The study of money laundering and predicate crime contained in this report was funded by a grant from the United States Department of State and was prepared in consultation with the United States Department of Justice, Resident Legal Advisor Office.
At present most jurisdictions devote major law enforcement efforts on money-laundering and its predicate crimes and Serbia appears to be no exception. In order to direct those efforts efficiently and achieve commensurate effects it is important to know the targeted criminal and law enforcement landscape. This means gaining an insight on the dimensions of the threat, what are the most frequent and disturbing crimes-for-profits and which activities are deployed by the responsible law enforcement actors to counter these law-breakers. The purpose of this research is to address these questions for Serbia in the period 2000-2005.
When trying to give a quantitative description of these aspects, and considering that the focus is on crime for profit, the key indicator (moral values apart) must be of course financial. Thus, when trying to gauge the seriousness of ongoing crime for profit or money laundering, emphasis is placed on the size of crime proceeds and on the amount of money that is laundered. Similarly, the various types of crime or schemes for money laundering will be weighed primarily in monetary terms, and their importance ranked accordingly. In short, the financial calculator should be the key unit of measure. Other indicators, such as the number of offences or cases, are also taken in consideration, especially in those instances where information of financial nature is lacking.
This report should actually be read as a quest of the unrecorded wealth and incomes of Serbia. Not all these moneys stem necessarily from criminal activities and not all crimemoney will be laundered. Because of the lack of data and because the authors wanted to avoid definitional debates, they have been very parsimonious with the qualification ‘laundering’. Instead, in chapter 2, they first give an account of how they tried to penetrate the various information gaps to find out what is officially known about damage and income from crime. In addition in chapter 3 a comparison was made between what is known about the household income and spending. If the household spends systematically beyond its means there are reasons to speculate about how they make up for the deficit when they are not depleting its savings.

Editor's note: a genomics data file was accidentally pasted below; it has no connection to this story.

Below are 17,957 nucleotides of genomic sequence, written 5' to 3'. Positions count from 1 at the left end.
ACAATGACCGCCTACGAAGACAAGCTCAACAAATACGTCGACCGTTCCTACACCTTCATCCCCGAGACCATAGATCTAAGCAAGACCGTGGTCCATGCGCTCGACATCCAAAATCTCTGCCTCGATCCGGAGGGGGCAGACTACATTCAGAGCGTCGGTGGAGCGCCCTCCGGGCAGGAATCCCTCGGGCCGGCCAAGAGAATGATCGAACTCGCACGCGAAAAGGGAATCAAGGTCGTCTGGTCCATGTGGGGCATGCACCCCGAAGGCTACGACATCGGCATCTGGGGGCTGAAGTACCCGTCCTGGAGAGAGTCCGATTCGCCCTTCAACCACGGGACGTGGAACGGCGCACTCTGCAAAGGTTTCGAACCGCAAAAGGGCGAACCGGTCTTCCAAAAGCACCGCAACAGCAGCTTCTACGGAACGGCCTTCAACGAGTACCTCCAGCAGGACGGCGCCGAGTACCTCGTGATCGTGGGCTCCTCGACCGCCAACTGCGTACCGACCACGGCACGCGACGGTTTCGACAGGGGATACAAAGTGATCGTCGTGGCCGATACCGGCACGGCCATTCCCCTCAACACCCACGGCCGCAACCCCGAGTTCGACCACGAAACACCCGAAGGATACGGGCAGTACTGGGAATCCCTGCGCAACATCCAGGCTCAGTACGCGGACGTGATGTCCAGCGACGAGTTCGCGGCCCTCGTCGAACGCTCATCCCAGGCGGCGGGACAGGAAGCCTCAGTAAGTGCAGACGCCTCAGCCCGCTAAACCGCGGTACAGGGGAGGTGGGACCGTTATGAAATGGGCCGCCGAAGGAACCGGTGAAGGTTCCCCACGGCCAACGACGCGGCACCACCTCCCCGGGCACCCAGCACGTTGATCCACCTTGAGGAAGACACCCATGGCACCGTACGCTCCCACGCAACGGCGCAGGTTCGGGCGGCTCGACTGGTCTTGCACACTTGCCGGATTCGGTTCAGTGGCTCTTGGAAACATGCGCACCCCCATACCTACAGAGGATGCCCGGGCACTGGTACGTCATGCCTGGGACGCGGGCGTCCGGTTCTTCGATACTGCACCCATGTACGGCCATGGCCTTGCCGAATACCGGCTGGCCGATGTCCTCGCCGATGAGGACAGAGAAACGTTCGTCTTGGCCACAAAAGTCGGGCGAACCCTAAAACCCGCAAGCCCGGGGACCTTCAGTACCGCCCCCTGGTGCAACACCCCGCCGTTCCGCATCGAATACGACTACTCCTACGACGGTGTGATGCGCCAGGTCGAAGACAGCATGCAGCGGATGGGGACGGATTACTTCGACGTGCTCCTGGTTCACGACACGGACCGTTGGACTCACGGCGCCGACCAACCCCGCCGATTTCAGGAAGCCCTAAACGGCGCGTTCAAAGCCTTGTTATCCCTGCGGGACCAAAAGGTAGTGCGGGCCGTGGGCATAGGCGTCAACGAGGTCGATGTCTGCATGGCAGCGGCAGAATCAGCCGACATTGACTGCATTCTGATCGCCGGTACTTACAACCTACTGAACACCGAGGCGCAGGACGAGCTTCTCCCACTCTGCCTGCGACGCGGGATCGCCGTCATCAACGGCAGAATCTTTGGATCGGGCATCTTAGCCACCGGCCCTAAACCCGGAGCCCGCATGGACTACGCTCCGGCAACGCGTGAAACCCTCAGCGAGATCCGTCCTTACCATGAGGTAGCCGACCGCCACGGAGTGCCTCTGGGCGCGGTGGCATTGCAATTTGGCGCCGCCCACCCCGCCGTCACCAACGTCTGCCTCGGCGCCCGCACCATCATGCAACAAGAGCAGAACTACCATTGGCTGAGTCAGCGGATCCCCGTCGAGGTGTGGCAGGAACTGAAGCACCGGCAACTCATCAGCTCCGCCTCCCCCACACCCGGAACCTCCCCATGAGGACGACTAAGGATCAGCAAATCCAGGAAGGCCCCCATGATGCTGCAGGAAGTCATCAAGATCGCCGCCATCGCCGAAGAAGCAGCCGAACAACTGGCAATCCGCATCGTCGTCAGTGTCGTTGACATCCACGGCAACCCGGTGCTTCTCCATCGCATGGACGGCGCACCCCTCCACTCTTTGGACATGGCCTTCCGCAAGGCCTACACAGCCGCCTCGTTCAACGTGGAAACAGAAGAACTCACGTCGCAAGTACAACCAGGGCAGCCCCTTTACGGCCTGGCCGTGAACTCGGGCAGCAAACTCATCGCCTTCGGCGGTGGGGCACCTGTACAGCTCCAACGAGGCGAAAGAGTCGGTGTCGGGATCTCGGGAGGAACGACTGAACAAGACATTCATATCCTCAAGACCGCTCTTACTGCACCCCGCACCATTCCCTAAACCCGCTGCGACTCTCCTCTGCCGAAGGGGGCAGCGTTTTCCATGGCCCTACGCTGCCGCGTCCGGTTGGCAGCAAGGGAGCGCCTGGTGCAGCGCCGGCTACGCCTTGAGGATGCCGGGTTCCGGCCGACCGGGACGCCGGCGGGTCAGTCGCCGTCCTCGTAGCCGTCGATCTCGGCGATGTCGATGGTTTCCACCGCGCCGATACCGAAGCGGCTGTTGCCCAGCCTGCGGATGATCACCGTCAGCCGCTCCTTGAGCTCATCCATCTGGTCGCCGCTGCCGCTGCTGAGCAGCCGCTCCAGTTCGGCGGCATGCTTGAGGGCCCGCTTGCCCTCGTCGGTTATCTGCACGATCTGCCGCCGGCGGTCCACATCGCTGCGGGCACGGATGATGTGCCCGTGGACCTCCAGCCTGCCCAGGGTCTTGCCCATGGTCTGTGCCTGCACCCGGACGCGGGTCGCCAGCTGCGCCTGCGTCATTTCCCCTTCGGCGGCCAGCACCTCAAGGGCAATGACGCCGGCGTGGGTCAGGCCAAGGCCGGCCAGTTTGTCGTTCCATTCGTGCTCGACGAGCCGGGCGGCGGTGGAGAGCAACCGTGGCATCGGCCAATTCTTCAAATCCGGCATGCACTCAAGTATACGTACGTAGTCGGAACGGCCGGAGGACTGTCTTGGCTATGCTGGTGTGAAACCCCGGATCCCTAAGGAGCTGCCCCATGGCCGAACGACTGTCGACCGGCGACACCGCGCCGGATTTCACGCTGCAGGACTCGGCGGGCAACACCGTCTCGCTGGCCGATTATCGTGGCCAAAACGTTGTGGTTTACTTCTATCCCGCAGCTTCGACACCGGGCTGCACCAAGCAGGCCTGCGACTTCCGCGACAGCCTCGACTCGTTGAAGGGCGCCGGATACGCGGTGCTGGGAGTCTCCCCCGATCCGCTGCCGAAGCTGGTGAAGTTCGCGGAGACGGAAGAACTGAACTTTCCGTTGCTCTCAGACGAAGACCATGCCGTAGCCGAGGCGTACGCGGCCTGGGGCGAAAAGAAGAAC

In chapter 4 the researchers continued the reconnaissance by mapping the money flows into and out of Serbia to find out whether these flows balanced. The background philosophy is that large volumes of unrecorded financial assets must leave some trace and/or yield some imbalance. Being parsimonious with interpretations, the analysis brought some unanswerable questions to the surface, with Cyprus as the big financial question mark.
Chapter 5 elaborates what is known about economic and fiscal crime. The reader will again face many methodological annotations, due to the inconsistency of the database formats of the various law enforcement agencies that deal with economic, fiscal crime and corruption. According to the official figures, detection of economic and fiscal crime rates is improving but still pretty low, which reflects itself in the low number of prosecutions for such crimes. From the perspective of proceeds abusing the official position appears to be the most rewarding offence.
In chapter 6 the reports sketches the institution and regulation which are put into place to counter money-laundering. Recently the anti-laundering legislation has been updated. Many enterprises have been included in the list of institutions obliged to report to the Administration for the Prevention of Money Laundering, with the exception of the Privatisation Agency. All this has resulted in an avalanche of reports of which less than 1 % is qualified as suspicious. The number of money laundering prosecutions is about ten, while there are no known convictions (yet).
Chapter 7 records the opinion of the focal groups from the authorities and private industry convened to capture qualitative impressions and opinions on the issues raised in the preceding chapters. The authorities’ representatives and those of the private industry differ in the trust they have in the transparency and efficiency of the Serbian society.
The report concludes with recommendations to improve various aspects of the anti-laundering regime. The recommendations concern aspects of human skills and organisation as well as of necessary improvement in the data management in law enforcement matters in general and in the anti laundering system.